Saving Kenneth Foster, part 2:
From The Austin Chronicle—March 25, 2005
Foster death sentence overturned
BY JORDAN SMITH
As reported last week, San Antonio federal District Judge Royal Furgeson on March 3 overturned the death sentence of Kenneth Foster, convicted as the getaway driver in the 1996 murder of Michael LaHood Jr., outside the LaHood family residence north of downtown. Foster was one of four implicated in the alleged botched robbery attempt that led to LaHood’s death; though he was not the triggerman, and played no direct role in LaHood’s murder, he was convicted for the crime under the state’s law of parties. In invoking that statute, prosecutors had to prove that Foster and his cohorts agreed to commit armed robbery, and that they should’ve anticipated that their risky behavior might cause LaHood’s death. In Foster’s case, the jury agreed that Foster should’ve foreseen that the reckless actions of his acquaintance, Mauriceo Brown, could result in LaHood’s murder. As such, they convicted Foster and sentenced him to die. In a 95-page opinion, Furgeson denied each of the claims Foster made in connection to his underlying guilt – including that the evidence was insufficient to determine that he should’ve anticipated LaHood’s death – still, he determined that Foster’s death sentence is unconstitutional. While evidence of Foster’s tangential involvement in the crime was proof enough to convict him, Furgeson wrote, it was not sufficient to warrant a death sentence. “There was no evidence … before Foster’s sentencing jury which would have supported a finding that Foster either actually killed LaHood or that Foster intended to kill LaHood or another person,” he wrote. “Therein lies the fundamental constitutional defect in Foster’s sentence.” The jury could’ve reached the decision that Foster harbored some intent to kill LaHood, but they “were not asked to do so,” he wrote. “Therefore, Foster’s death sentence is not supported by the necessary factual findings mandated [by the U.S. Supreme Court] and, for that reason, cannot withstand Eighth Amendment scrutiny.”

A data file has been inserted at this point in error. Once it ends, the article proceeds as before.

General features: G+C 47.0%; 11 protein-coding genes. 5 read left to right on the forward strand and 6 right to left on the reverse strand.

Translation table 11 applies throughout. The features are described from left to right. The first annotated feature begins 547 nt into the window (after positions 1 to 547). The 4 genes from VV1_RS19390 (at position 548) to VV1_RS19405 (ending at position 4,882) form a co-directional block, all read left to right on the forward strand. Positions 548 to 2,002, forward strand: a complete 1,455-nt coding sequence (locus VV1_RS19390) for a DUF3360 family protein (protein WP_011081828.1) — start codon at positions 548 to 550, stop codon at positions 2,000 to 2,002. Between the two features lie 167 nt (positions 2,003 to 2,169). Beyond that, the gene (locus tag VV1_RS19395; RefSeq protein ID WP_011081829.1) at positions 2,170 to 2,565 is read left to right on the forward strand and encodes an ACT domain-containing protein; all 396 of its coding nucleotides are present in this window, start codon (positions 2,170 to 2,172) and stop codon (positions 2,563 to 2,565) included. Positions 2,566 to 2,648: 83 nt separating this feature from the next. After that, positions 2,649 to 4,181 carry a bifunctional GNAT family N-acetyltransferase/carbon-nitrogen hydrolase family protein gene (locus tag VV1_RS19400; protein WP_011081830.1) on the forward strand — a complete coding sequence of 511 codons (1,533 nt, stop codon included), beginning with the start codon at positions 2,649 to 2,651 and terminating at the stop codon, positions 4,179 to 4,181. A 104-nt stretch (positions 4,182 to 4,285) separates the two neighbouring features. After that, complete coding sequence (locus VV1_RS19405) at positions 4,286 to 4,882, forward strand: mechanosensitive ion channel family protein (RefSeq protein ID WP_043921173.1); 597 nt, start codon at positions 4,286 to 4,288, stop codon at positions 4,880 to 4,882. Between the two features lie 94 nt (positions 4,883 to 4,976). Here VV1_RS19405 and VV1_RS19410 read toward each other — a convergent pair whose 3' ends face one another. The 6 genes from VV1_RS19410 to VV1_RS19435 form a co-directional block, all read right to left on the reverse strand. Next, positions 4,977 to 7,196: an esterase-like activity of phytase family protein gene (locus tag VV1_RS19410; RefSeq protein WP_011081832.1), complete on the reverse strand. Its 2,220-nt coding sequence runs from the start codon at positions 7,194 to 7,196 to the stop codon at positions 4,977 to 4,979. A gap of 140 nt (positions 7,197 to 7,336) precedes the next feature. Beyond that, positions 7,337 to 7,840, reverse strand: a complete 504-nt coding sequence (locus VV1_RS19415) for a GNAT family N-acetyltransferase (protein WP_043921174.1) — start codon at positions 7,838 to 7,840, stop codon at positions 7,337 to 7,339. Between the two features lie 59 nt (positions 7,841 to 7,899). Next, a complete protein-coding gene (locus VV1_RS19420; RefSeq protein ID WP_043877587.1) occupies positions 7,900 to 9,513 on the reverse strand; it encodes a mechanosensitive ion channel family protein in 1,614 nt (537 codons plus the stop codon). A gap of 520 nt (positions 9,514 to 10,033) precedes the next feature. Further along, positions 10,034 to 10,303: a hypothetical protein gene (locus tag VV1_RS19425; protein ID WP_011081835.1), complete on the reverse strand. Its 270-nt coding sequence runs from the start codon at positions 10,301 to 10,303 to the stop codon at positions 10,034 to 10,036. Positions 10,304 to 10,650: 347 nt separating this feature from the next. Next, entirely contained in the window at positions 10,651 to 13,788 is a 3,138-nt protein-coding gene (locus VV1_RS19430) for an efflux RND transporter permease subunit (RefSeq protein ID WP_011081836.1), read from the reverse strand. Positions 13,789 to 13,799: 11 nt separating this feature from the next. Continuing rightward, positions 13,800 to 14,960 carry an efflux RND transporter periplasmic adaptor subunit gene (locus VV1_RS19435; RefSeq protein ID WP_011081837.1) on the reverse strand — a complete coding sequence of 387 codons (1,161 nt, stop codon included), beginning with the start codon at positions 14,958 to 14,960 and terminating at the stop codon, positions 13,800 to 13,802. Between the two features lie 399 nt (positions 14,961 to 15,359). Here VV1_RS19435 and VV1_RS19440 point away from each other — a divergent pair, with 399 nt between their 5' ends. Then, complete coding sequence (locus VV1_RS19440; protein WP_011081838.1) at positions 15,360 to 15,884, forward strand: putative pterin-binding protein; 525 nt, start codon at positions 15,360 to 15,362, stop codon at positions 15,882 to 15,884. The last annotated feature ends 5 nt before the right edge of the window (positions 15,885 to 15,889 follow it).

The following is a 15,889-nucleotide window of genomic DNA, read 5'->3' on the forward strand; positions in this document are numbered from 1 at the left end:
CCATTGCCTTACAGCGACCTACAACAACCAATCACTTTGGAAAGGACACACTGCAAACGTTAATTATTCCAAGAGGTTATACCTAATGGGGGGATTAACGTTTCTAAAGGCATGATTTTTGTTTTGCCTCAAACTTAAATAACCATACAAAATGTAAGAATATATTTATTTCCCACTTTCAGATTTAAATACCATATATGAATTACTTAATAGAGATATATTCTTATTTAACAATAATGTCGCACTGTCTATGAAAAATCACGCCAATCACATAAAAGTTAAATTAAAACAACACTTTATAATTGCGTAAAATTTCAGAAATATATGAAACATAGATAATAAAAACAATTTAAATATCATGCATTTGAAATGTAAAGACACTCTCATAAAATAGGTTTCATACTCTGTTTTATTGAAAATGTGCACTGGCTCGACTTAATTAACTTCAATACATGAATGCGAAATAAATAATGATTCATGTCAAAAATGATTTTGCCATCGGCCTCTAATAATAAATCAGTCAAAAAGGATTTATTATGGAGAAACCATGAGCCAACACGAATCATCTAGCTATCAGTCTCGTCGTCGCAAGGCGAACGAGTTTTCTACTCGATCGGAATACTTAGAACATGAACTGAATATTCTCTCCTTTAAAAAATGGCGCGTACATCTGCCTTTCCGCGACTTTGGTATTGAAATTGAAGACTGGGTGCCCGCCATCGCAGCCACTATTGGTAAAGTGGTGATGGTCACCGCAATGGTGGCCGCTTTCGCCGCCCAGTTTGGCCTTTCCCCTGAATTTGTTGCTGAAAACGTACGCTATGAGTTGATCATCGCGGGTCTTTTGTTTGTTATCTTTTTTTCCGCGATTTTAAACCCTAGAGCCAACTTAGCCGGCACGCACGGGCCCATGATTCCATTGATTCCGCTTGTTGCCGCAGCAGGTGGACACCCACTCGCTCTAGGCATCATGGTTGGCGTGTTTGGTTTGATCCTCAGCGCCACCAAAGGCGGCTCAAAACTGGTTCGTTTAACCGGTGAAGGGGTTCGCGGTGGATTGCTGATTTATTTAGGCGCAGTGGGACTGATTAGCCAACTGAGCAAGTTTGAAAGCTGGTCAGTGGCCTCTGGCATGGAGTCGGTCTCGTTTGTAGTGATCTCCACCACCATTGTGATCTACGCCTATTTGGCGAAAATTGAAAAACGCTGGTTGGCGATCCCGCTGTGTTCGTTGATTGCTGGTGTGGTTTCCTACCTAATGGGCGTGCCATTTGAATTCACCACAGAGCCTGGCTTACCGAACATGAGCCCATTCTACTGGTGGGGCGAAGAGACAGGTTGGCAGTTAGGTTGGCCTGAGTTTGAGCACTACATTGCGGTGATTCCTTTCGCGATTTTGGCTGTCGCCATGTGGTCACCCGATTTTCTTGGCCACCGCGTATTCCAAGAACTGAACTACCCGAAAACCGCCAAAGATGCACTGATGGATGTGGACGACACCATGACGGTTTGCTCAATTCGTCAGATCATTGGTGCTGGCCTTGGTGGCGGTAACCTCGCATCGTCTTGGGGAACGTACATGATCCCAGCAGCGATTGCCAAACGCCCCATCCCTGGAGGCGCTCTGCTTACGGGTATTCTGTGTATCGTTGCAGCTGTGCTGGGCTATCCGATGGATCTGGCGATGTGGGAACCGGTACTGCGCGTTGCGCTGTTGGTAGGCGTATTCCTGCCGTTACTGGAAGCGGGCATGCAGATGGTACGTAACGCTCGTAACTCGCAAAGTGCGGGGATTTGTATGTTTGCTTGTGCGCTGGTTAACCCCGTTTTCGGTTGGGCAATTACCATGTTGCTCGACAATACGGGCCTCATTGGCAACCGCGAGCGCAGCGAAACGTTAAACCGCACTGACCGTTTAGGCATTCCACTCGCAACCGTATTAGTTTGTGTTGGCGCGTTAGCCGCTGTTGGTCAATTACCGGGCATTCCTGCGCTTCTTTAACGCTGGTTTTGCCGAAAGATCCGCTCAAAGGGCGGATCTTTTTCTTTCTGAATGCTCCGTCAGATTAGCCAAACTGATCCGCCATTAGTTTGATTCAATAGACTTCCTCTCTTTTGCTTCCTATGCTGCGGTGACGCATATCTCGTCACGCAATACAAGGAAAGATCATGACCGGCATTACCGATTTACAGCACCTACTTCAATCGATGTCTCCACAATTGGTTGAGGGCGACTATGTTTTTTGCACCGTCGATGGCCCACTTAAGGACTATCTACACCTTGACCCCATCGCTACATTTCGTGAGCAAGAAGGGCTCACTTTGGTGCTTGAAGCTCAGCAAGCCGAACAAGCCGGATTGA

In denying Foster’s earlier appeal, the state’s Court of Criminal Appeals “attempted to side-step the … Constitutional defect in Foster’s death sentence, suggesting that the jury’s finding of Foster’s guilt under the Texas law of parties necessarily implied a finding that Foster intended to kill LaHood,” he wrote. But while there was ample evidence to suggest that Foster intentionally “aided and abetted” Brown’s attempt to rob LaHood, there was “no evidence showing Foster intentionally encouraged, directed, aided, or attempted to aid Brown’s murder of LaHood,” as required in order to pass constitutional muster. In Foster’s case the state allowed the jury to impose death without making a determination about Foster’s intent, the judge wrote. “Foster’s death sentence can be justified only by jury findings that Foster both played a major role in the criminal conspiracy that resulted in LaHood’s murder and acted with reckless disregard for human life.” Because the Supreme Court has consistently ruled that only a jury may make factual determinations related to punishment, Furgeson wrote, “The Eighth Amendment precludes the State of Texas from executing Foster.” Furgeson’s ruling gives the state 90 days to either offer Foster a new sentencing trial, with a new jury, or to vacate his death sentence and impose a life sentence. In the meantime, the state is expected to appeal the decision to the 5th U.S. Circuit Court of Appeals in New Orleans. (For more on the case, see “Wrong Place, Wrong Time,” Feb. 11.) On Oct. 2nd, 2006; this sentence was overturned once more and Kenneth still sits on Death Row awaiting a date of execution.